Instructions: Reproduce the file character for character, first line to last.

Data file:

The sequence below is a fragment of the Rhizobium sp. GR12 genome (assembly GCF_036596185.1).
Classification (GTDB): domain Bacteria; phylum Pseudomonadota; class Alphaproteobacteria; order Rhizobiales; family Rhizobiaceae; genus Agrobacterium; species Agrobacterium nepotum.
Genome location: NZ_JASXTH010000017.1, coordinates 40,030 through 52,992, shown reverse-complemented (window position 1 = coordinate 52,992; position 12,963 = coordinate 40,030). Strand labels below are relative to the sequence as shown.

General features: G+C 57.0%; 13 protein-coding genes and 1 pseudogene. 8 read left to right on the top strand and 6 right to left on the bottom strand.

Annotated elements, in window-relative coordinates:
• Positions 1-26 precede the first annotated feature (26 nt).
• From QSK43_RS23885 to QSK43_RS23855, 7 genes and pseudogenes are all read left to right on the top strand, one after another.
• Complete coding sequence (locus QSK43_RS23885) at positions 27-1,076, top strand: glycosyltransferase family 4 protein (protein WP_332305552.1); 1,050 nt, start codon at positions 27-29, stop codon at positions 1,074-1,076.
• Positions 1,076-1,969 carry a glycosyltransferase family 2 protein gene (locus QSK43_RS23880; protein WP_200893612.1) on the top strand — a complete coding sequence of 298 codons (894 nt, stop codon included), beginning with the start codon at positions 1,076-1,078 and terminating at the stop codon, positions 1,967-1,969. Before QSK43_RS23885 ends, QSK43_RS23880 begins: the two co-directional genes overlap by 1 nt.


The sequence below is a fragment of the Rhizobium sp. GR12 genome (assembly GCF_036596185.1).
Classification (GTDB): domain Bacteria; phylum Pseudomonadota; class Alphaproteobacteria; order Rhizobiales; family Rhizobiaceae; genus Agrobacterium; species Agrobacterium nepotum.
Genome location: NZ_JASXTH010000017.1, coordinates 40,030 through 52,992, shown reverse-complemented (window position 1 = coordinate 52,992; position 12,963 = coordinate 40,030). Strand labels below are relative to the sequence as shown.

General features: G+C 57.0%; 13 protein-coding genes and 1 pseudogene. 8 read left to right on the top strand and 6 right to left on the bottom strand.

Annotated elements, in window-relative coordinates:
• Positions 1-26 precede the first annotated feature (26 nt).
• From QSK43_RS23885 to QSK43_RS23855, 7 genes and pseudogenes are all read left to right on the top strand, one after another.
• Complete coding sequence (locus QSK43_RS23885) at positions 27-1,076, top strand: glycosyltransferase family 4 protein (protein WP_332305552.1); 1,050 nt, start codon at positions 27-29, stop codon at positions 1,074-1,076.
• Positions 1,076-1,969 carry a glycosyltransferase family 2 protein gene (locus QSK43_RS23880; protein WP_200893612.1) on the top strand — a complete coding sequence of 298 codons (894 nt, stop codon included), beginning with the start codon at positions 1,076-1,078 and terminating at the stop codon, positions 1,967-1,969. Before QSK43_RS23885 ends, QSK43_RS23880 begins: the two co-directional genes overlap by 1 nt.